Teaching to Give's Lina Wu and Hayden Miller are students at HSPVA.
Teaching To Give president Weillison Hsu plays piano for residents at a nursing home.
Teaching to Give's Lina Wu teaches a virtual art lesson.
Teaching to Give's Hayden Miller tutors a fellow student in piano.
Project Pencil, helps provide school supplies to students and schools in need.
Ashley Chu, Teaching to Give's fundraising director, dances in the Japan Festival.
Teaching to Give's website is designed to be easy to navigate.
Teaching to Give founders Teaching To Give president Weillison Hsu, Hayden Miller and Lina Wu have a virtual meeting with Thomas Porter, HISD magnet coordinator for Gregory Lincoln, about Project Pencil.
Lina Wu, art tutor, represents HSPVA at the Via Colori Art Festival.
School looks very different for kids across Texas this year. Yellow school buses and after school activities have been swapped for laptops and Microsoft Teams meetings. Virtual school is no picnic. It brings a whole new set of stresses and some challenges that many never imagined.
It is not always easy to get help with a subject when you cannot visit with your teacher face-to-face.
A group of standout Houston high school students are stepping up to help their fellow students — for free. Say hello to Teaching To Give, one of the more unique solutions to help bridge the virtual learning gap. This is an online tutoring service run by students for students.
Hearing how many of their peers were struggling with the new school realities, the founders of Teaching To Give (all kids going to Houston area high schools) quickly formed a team able to tutor younger students on a wide variety of subjects.
“Most of us attend HSPVA (Kinder High School for the Performing and Visual Arts) so we all met there and became friends and then a lot of our other contacts we met through piano competitions,” Teaching to Give vice president Hayden Miller says in describing how the group first formed. “And we reached out to many different people to see if people would be interested.”
Teaching To Give tutors kids from kindergarten through eighth grade and covers all the core subjects (science, math, English and social studies) as well as extracurriculars such as debate, the arts and multiple foreign languages.
“We eventually gathered a very diverse background and we even got some interest from our Instagram page as well so that helped us gather even more diversity,” Miller says.
Teaching To Give is led by a seven-person board consisting of president Weillison Hsu, Hayden Miller, Lina Wu, Amy Park, Fiona Condron, Rushil Chetty and Ashley Chu.
Being students in these strange coronavirus times themselves, the founders can relate to and understand the challenges and frustrations of virtual learning in a way that traditional tutors cannot. These tutors are virtual students, too.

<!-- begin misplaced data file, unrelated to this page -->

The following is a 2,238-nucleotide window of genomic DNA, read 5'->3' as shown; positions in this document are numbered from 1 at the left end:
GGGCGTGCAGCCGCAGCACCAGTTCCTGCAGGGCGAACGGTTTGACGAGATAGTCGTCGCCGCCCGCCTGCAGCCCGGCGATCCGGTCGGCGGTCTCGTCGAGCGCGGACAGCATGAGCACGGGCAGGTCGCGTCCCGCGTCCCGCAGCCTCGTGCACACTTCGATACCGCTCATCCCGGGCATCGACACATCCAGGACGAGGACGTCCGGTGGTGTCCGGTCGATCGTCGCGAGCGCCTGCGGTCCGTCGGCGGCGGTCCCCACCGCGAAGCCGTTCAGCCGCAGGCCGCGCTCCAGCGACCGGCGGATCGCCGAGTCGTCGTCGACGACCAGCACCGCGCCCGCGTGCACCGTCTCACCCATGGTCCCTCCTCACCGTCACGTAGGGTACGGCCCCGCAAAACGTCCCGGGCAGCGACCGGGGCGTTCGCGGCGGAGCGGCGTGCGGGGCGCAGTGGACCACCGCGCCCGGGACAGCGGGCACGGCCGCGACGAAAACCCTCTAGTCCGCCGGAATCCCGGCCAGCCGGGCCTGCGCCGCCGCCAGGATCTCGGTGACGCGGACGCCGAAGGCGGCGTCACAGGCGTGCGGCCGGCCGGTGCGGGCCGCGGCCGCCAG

“We had some teachers that became sick and we suffered educationally because of that,” Miller says. “And (the teachers) had to take a leave of absence so we wanted to find a way to give back to them and help out with the community.”
Filling the School Supply Void
One of the ways Teaching to Give is helping is by spearheading a school supply drive. After consulting with HISD administrators, Teaching To Give’s leaders decided to focus on collecting needed supplies for Fourth Ward school Gregory-Lincoln Education Center’s fine arts magnet program. The TTG supply drive, dubbed Project Pencil, will be an ongoing effort to supply schools in need. Teaching To Give is holding a contactless school supply drop-off event this Saturday, October 10 from 9 am to 11 am at the HSPVA campus in downtown Houston.
This free student helping students tutoring program first launched on September 8 — and it’s already expanding its vision.
“Our president, Weillison Hsu, came up with the initial idea and he texted me about it around May,” Miller says.
Weillison was “inspired to create this tutoring organization and over the course of time our vision has kind of shifted into more also providing resources for people who cannot access educational tools that they need to be able to thrive in the schooling system which can create many problems depending on privilege and stuff like that,” Miller says.
The free tutoring is conducted through the unofficial app of the pandemic — Zoom. Interested students start by filling out a tutor match form to ensure they are assigned to the right tutor to help them. Teaching To Give’s tutoring approach is unique in that it is highly specialized and personal to each individual student’s needs.
The first session is dedicated to assessing the new student’s needs and the rest of the Zoom sessions will help the student in the areas he or she is struggling in the most. The tutoring lasts either 30 or 45 minutes per session depending on the subject.
Teaching To Give’s student founders hope to make it so that all students, no matter their financial background, have access to personalized tutoring and one-on-one help from their peers.
Virtual learning is not easy, but these high school standouts want to help their younger peers one free tutoring session at a time.
To learn more or to schedule a tutoring session, check out Teaching to Give’s full website. If you want to contribute to the school supply drive, here are some of the supplies needed: